- Jan Hrebejk
- Run Time
- 1 hour and 57 minutes
VP Content Ratings
- Sex & Nudity
(Czech and German with English subtitles)
Rated: PG-13. Running time: 1 hour 57 min.
Our content rating: Violence 4; Language 1; Sex/Nudity 5.
But before they lay down, the men of the city, both young and old, all the people to the last man, surrounded the house; and they called to Lot, “Where are the men who came to you tonight? Bring them out to us so that we might know them.” Lot went out of the door to the men, shut the door after him, and said, “I beg you, my brothers, do not act so wickedly.”
Just when you think the Holocaust has been played out in films, along comes another filmmaker with a new twist on it. Czech partners in film Jan Hrebejk (he directs) and Petr Jarchovsky (he writes) have produced a film, based on the latter’s novel, which itself is based on a true story, that shows the extraordinary decisions ordinary people must make when evil descends upon them. Some of the characters rise to the occasion, others fall prey to their fears and prejudices. Just as the biblical Lot found it dangerous to take guests into his home, so does the young Czech couple in this film.
In the brief opening segments we follow the declining fortune of the Weiner family as they are uprooted by the anti-Jewish policies of the Nazi occupiers of Czechoslovakia. Josef Cizek once worked for them. One night he encounters the youngest grown son David in the street and invites him home. David had escaped from the extermination camp where his family had perished, and had barely escaped recapture when a neighbor of Josef had called for the police. The cowardly man was afraid that if David were discovered on their block, the Nazis would carry out their promise to arrest and shoot everyone living on the block. David and his wife Marie are themselves afraid of this, Josef using all his persuasive powers to convince her that they must give David sanctuary. And so begins the long ordeal for them all of hiding their guest in their pantry.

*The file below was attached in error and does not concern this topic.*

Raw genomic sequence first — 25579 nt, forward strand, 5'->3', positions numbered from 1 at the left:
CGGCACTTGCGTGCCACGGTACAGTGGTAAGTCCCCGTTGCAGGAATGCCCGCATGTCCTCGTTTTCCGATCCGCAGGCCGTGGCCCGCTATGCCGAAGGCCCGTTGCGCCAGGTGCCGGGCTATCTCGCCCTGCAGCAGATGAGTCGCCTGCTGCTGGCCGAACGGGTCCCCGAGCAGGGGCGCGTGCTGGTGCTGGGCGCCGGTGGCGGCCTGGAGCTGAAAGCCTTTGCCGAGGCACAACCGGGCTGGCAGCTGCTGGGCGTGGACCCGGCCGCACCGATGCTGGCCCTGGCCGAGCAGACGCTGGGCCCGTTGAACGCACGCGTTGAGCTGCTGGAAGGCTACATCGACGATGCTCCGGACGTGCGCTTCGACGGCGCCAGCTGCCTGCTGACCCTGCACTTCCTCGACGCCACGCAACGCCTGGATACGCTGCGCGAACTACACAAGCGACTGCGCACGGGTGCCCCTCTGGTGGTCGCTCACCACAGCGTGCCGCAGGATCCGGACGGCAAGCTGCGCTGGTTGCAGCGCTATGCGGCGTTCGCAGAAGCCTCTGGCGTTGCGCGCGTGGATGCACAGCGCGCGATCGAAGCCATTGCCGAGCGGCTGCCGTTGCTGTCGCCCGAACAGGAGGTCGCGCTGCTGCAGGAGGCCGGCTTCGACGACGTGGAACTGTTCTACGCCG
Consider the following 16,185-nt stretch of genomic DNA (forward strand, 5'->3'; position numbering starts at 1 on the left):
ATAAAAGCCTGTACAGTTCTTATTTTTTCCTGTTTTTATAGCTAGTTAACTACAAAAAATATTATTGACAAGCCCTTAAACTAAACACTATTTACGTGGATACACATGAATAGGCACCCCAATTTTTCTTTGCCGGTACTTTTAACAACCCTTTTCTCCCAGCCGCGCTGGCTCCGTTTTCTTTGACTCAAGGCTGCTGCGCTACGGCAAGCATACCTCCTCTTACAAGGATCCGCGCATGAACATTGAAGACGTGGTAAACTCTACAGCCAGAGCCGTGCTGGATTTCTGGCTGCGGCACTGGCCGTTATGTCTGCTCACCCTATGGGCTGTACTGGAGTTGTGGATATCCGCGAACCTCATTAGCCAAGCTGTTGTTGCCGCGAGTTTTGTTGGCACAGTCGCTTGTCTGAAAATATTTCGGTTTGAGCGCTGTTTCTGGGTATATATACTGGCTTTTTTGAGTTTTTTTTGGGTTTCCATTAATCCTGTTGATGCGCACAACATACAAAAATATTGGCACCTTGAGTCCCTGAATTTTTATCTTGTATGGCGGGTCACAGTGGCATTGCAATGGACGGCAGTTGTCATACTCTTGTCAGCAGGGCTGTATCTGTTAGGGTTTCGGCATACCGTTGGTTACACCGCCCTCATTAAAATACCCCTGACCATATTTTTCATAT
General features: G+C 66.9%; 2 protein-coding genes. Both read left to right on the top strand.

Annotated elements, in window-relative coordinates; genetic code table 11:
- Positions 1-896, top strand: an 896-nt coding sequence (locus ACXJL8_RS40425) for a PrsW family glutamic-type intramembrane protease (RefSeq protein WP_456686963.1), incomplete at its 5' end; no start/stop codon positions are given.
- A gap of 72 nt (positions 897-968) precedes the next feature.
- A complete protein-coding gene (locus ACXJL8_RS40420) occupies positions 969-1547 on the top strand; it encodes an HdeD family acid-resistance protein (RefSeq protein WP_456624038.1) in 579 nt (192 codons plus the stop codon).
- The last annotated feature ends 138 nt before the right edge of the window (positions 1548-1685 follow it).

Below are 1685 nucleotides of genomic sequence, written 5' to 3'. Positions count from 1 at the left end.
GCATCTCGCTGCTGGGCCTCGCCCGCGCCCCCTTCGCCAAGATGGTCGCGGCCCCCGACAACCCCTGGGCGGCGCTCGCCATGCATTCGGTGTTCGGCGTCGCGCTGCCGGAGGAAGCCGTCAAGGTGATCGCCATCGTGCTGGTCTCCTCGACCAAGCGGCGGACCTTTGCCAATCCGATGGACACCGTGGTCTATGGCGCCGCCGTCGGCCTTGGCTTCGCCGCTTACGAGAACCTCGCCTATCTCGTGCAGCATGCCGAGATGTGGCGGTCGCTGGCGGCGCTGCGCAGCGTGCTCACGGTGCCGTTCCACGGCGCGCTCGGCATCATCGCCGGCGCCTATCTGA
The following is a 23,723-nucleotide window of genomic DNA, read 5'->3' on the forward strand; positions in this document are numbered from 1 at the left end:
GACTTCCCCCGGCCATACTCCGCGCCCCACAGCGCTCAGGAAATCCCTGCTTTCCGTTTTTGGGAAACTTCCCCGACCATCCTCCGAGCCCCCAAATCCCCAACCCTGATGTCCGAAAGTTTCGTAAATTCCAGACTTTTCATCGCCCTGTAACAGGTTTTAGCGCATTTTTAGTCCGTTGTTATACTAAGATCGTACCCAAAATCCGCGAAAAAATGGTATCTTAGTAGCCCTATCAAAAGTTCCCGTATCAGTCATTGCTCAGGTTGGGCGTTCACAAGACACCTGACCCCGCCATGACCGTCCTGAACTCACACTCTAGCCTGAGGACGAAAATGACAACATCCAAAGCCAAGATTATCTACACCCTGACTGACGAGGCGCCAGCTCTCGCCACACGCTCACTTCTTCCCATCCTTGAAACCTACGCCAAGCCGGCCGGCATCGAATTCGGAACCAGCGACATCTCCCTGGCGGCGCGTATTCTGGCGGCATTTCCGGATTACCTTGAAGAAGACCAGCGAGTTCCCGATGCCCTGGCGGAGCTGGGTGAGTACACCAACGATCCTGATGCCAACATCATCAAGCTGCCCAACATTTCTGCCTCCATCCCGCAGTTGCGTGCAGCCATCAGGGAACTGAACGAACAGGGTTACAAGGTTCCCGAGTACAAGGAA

One of the persons they fear the most is a former coworker Horst Prohazka, an ardent Nazi supporter and frequent unwelcome caller at their house. Josef, to earn money and provide cover, accepts Horst’s offer to work in the same office as he, thereby convincing the neighbors that he too is a collaborator. This will later prove to be almost fatal. Marie has to fend off Horst when he visits during Josef’s absence, the leering visitor having lustful designs on her. She walks a thin line, because angering him could bring down the authorities upon them. There are a lot of complications in the story, including how Marie will deal with her sterile husband and the suspicious Horst when she announces that she is pregnant. Were it not based on a true story, one would say that the solution is far too bizarre to be believable.
The film, showing people living under incredible stress while wrestling with decisions of life and death, is a good example of what Americans have been discovering since September 11—that ordinary people are often capable of great acts of moral heroism when the choice confronts them. Josef is shown at first as anything but heroic, lying around their apartment complaining of aches and pains, and Marie as one who would regretfully turn their guest out into the night, but for her husband’s insistence that they do the right thing. However, once they have made their decision, they use all their ingenuity and courage in protecting the fugitive David. Divided We Fall is a fine visual parable, with an intriguing surrealistic scene near the end, a film well worth seeking out when it is available in your area, either in an art theater or on video.